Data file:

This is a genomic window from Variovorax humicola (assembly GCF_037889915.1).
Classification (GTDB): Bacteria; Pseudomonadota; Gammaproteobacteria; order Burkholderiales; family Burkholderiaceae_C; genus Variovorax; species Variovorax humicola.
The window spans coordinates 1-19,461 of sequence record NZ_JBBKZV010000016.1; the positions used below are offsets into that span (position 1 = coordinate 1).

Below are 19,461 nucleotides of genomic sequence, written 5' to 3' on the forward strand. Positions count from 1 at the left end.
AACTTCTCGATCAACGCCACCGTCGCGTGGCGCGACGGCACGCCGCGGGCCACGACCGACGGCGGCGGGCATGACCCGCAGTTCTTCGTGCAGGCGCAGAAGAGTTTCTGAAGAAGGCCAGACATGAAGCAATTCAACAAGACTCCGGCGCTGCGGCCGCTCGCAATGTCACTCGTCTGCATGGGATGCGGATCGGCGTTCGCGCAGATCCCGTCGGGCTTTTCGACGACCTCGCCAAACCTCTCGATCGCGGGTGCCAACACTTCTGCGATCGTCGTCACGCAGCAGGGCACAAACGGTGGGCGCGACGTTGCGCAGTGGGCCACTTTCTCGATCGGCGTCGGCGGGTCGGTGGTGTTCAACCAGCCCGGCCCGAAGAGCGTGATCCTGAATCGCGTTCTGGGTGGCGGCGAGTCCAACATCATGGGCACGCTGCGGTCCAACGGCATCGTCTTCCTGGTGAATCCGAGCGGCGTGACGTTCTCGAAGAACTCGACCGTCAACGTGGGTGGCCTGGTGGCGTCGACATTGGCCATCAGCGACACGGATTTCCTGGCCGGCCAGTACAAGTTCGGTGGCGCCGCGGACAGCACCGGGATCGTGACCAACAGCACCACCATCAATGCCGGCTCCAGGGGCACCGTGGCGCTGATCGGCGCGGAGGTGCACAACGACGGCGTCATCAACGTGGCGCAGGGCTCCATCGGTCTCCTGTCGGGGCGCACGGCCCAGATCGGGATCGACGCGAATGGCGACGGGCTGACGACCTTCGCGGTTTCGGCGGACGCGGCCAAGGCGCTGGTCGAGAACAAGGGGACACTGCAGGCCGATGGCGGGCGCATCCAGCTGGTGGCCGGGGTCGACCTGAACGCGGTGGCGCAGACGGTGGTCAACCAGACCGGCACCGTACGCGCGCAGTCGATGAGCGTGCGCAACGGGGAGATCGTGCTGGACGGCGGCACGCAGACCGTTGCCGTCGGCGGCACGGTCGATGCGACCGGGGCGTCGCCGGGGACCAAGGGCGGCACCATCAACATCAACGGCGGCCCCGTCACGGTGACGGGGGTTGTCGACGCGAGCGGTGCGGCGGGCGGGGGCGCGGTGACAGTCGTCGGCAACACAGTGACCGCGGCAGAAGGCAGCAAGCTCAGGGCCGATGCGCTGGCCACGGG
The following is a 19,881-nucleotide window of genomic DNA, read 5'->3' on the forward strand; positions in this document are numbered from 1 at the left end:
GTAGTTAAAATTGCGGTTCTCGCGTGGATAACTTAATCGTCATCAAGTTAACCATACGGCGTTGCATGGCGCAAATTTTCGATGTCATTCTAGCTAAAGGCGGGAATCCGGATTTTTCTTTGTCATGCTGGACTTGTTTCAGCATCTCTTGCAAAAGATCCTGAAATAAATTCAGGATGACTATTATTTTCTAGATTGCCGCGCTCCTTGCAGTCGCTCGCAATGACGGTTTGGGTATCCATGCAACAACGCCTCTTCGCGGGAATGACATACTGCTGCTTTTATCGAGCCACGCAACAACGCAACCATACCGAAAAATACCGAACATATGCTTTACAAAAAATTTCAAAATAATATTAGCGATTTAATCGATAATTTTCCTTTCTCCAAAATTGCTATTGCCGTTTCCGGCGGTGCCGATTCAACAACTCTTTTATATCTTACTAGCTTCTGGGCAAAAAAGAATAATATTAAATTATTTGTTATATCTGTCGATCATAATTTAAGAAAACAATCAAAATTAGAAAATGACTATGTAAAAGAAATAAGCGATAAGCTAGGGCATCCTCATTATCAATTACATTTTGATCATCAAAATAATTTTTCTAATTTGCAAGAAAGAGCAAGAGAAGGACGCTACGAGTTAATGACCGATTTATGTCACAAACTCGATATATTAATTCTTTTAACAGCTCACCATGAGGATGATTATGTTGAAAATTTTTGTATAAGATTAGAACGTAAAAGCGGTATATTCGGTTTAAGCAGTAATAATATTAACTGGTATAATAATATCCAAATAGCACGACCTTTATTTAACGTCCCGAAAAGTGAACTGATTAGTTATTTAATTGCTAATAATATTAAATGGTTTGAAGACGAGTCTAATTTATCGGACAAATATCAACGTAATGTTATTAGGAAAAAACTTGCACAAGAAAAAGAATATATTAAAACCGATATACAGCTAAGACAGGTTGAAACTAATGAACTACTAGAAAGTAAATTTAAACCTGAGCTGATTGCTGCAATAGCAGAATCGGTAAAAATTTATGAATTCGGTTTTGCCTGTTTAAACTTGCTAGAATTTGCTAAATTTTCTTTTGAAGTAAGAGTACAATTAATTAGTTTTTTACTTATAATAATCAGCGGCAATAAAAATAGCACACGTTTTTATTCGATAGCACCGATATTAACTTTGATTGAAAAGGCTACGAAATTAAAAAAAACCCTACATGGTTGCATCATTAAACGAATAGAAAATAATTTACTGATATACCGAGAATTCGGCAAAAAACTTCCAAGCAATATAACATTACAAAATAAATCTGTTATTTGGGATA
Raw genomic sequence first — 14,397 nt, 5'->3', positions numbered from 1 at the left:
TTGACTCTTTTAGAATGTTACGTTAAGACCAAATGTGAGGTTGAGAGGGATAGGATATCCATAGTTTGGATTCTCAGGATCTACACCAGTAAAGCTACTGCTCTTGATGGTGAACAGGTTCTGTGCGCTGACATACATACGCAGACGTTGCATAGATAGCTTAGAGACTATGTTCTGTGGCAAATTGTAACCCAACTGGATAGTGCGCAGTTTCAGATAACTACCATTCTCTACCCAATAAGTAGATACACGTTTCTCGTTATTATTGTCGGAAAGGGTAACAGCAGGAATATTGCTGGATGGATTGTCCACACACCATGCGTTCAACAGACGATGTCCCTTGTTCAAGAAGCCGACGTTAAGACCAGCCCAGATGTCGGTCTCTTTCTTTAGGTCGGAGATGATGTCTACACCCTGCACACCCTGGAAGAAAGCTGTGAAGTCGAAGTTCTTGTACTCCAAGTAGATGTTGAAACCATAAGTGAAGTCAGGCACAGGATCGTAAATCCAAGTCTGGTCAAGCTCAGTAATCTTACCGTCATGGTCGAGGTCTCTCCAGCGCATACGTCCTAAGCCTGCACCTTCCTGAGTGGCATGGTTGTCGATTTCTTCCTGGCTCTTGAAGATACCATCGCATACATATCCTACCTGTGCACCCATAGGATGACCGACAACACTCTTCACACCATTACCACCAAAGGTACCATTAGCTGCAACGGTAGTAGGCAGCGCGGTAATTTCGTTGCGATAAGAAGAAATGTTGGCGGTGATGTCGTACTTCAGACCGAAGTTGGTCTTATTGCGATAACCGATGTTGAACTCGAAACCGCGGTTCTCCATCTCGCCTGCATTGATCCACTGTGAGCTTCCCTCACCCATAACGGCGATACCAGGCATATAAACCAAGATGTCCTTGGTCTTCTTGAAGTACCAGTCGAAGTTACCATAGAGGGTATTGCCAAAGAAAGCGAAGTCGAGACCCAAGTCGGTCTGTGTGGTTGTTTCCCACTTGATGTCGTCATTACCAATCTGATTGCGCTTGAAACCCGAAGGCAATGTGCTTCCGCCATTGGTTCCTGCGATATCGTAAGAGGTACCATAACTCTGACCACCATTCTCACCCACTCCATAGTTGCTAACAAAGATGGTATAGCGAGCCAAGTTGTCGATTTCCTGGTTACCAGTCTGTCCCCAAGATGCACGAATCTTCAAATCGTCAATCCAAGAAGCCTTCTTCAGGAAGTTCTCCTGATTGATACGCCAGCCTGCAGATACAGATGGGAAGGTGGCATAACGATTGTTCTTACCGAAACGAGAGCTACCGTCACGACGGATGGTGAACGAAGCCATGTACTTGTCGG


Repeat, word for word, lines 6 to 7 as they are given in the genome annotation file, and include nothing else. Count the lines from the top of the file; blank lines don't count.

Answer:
The following is a 19,881-nucleotide window of genomic DNA, read 5'->3' on the forward strand; positions in this document are numbered from 1 at the left end:
GTAGTTAAAATTGCGGTTCTCGCGTGGATAACTTAATCGTCATCAAGTTAACCATACGGCGTTGCATGGCGCAAATTTTCGATGTCATTCTAGCTAAAGGCGGGAATCCGGATTTTTCTTTGTCATGCTGGACTTGTTTCAGCATCTCTTGCAAAAGATCCTGAAATAAATTCAGGATGACTATTATTTTCTAGATTGCCGCGCTCCTTGCAGTCGCTCGCAATGACGGTTTGGGTATCCATGCAACAACGCCTCTTCGCGGGAATGACATACTGCTGCTTTTATCGAGCCACGCAACAACGCAACCATACCGAAAAATACCGAACATATGCTTTACAAAAAATTTCAAAATAATATTAGCGATTTAATCGATAATTTTCCTTTCTCCAAAATTGCTATTGCCGTTTCCGGCGGTGCCGATTCAACAACTCTTTTATATCTTACTAGCTTCTGGGCAAAAAAGAATAATATTAAATTATTTGTTATATCTGTCGATCATAATTTAAGAAAACAATCAAAATTAGAAAATGACTATGTAAAAGAAATAAGCGATAAGCTAGGGCATCCTCATTATCAATTACATTTTGATCATCAAAATAATTTTTCTAATTTGCAAGAAAGAGCAAGAGAAGGACGCTACGAGTTAATGACCGATTTATGTCACAAACTCGATATATTAATTCTTTTAACAGCTCACCATGAGGATGATTATGTTGAAAATTTTTGTATAAGATTAGAACGTAAAAGCGGTATATTCGGTTTAAGCAGTAATAATATTAACTGGTATAATAATATCCAAATAGCACGACCTTTATTTAACGTCCCGAAAAGTGAACTGATTAGTTATTTAATTGCTAATAATATTAAATGGTTTGAAGACGAGTCTAATTTATCGGACAAATATCAACGTAATGTTATTAGGAAAAAACTTGCACAAGAAAAAGAATATATTAAAACCGATATACAGCTAAGACAGGTTGAAACTAATGAACTACTAGAAAGTAAATTTAAACCTGAGCTGATTGCTGCAATAGCAGAATCGGTAAAAATTTATGAATTCGGTTTTGCCTGTTTAAACTTGCTAGAATTTGCTAAATTTTCTTTTGAAGTAAGAGTACAATTAATTAGTTTTTTACTTATAATAATCAGCGGCAATAAAAATAGCACACGTTTTTATTCGATAGCACCGATATTAACTTTGATTGAAAAGGCTACGAAATTAAAAAAAACCCTACATGGTTGCATCATTAAACGAATAGAAAATAATTTACTGATATACCGAGAATTCGGCAAAAAACTTCCAAGCAATATAACATTACAAAATAAATCTGTTATTTGGGATA